Second Sunday of Advent
DECEMBER 9, 2018
The Way of HOPE
Sunday Scripture Reading: Luke 3:1–6
Introduction
If you have ever driven a rocky, one-lane mountain road, you can understand the desire for straight
paths. On your right is a sharp dropoff and on your left sheer rock. If another car comes around
the bend at the last second, one of you must creatively and meticulously pull halfway over onto the
tiny shoulder. If you don’t see each other in time, disaster could strike. This kind of road is especially
fear-inducing for people who are only familiar with straight paths. If you grew up in an area of the
country that is flat, or in a well-lit city, imagine the fear that a dark, winding path could inspire.
In the context of Scripture, there weren’t any cars driving up winding mountain roads, but not being
able to see could still put you in harm’s way. Thieves or wildlife could be around a bend, with the
potential to cause you physical harm or leave you without resources. Mountains make walking more
difficult. Have you ever climbed up a mountain or gone hiking in the hills? The change in elevation
can make make anyone’s journey tough, not to mention the difficulty of keeping your footing on a
rough, rocky trail.
The danger and difficulty of craggy, curvy mountain paths are something the listeners to the words
in Isaiah would have related to, but this text isn’t talking about literal mountains and valleys; it’s talking
about preparing the way for the Lord so that people might see, hear, and know the way of hope
that the Lord offers to all who believe.
Body
1. Prophets speak truth to power, and John is a prophet.
a. Luke starts out this chapter with a listing of the rulers of the day. He lists both the political leaders
of Rome, the ruling empire, and the religious leaders of the Jewish people.
i. This list alludes first to the original context of the Isaiah passage being quoted, which
was spoken to a people in exile. And it was spoken that they might have hope that the
Messiah would one day come to free them; that they would know that, though they were
in a different land, God still heard their cries.
ii. Though the New Testament Jews are not in exile, they are an oppressed people. They are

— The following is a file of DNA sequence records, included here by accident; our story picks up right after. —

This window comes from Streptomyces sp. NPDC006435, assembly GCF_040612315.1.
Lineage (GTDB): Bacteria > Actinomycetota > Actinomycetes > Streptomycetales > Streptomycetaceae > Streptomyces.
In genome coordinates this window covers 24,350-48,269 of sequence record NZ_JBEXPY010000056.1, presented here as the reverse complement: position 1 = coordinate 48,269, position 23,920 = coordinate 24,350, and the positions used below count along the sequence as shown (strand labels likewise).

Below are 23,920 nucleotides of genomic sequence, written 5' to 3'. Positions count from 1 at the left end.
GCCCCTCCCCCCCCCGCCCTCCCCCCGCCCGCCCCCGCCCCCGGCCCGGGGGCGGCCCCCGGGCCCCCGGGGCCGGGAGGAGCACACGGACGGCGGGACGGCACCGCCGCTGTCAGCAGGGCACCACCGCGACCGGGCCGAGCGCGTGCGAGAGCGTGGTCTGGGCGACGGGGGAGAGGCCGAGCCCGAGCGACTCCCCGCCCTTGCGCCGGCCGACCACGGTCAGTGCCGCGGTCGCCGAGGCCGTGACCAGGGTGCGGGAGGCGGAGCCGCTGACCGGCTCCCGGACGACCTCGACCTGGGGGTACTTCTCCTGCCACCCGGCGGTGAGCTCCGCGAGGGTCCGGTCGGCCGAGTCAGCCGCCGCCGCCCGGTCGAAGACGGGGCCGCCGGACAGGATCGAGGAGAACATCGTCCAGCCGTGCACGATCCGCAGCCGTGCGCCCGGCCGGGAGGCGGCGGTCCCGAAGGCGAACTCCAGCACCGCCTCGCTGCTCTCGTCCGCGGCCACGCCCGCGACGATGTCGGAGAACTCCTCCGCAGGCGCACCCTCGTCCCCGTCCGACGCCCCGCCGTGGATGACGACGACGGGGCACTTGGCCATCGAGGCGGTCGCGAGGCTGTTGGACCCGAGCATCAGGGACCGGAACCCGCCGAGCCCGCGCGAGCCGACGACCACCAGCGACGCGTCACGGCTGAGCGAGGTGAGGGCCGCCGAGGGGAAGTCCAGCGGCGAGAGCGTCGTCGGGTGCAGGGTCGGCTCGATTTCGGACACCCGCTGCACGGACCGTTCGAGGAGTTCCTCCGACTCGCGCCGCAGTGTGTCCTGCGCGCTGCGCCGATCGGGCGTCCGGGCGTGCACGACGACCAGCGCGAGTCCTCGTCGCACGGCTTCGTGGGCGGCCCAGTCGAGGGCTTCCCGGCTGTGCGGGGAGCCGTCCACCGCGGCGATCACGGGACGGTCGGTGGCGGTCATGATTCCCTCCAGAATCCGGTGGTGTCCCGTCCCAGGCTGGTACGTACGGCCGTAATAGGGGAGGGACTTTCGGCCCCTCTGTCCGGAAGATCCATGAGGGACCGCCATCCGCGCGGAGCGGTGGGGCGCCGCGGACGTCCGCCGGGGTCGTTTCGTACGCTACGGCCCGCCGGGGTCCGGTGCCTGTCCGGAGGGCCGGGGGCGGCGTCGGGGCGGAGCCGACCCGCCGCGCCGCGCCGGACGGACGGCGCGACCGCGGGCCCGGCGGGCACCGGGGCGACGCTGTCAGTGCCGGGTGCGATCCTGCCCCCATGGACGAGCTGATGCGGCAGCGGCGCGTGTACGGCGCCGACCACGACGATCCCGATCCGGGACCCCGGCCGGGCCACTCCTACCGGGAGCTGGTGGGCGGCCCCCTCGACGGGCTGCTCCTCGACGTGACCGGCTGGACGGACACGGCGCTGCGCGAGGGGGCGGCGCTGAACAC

still in a wilderness place, crying out for God to save them from their oppressors. They
are in need of saving.
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iii. These political and religious rulers are listed seemingly as a contrast to the coming of
the true King, the Messiah who will reorder things. Jesus does not come in through the
vein of politics or religious celebrity; rather, he comes to the world as a humble servant,
declaring life and salvation for all.
b. John is speaking a truth that counters the systems of the day.
i. He is not declaring Caesar as Lord. This is significant during Roman rule, when people are
commanded to declare Caesar not only as the ruler of Rome but also as a god.
ii. John is not speaking of following religious law, making sacrifices and following rules the
way they have done in the past.
iii. John is declaring baptism and repentance; a reordering of what they have known. This is
completely different from the current systems. It is a radical and countercultural call that
urges people to think differently.
c. This baptizing and call for repentance is preparing the way of the Lord, preparing hearts to hear
the good news of Jesus, the Christ.
2. During Advent, we also need to make straight paths for the way of the Lord.
a. We can list the rulers of our day—both political and religious—who often take up too much space
in our hearts.
i. The systems of the world are often in direct opposition to the kingdom of God.
ii. The Messiah wants to reorder these systems in our hearts and lives.
b. The call to live counterculturally hasn’t changed.
i. The political leaders in our world are not Lord either. We must be careful about declaring
them such, whether by our words or our actions.
1. While we don’t have a caesar who will throw us to the lions, our traps can be even more
insidious because they seem good.
2. It’s easy to place our hope in political systems or politicians, and while they can do good,
and we can hope and work for good, it is important to recognize that our hope is not in
them.
3. The kingdom we serve is not of this world. It is the kingdom of God. A kingdom where all is
made right. It is our hope and desire to long for this already/not-yet kingdom.
ii. We aren’t called to religious legalism. Legalism can often become easier and more attractive
than repentance and grace, but we are called to the messy work of love and grace.
1. Setting up more rules for ourselves and others to follow in order to please God misses the
intent of Scripture. Instead of drawing us closer into relationship with Jesus, this practice
can induce shame at our inability to achieve impossible standards.
2. While the Jews were looking for the rebuilding of the temple to be their hope, we often
look for the best church with the perfect pastor or just the right music, missing that
maybe there is more to being in relationship with God and others than that.
3. The work of Christ is the pouring out of oneself and the loving of others. Turning away
from the way things have always been done and looking at the world with a new lens of
love, grace, and hope.
iii. We too are called to repent and to think differently.
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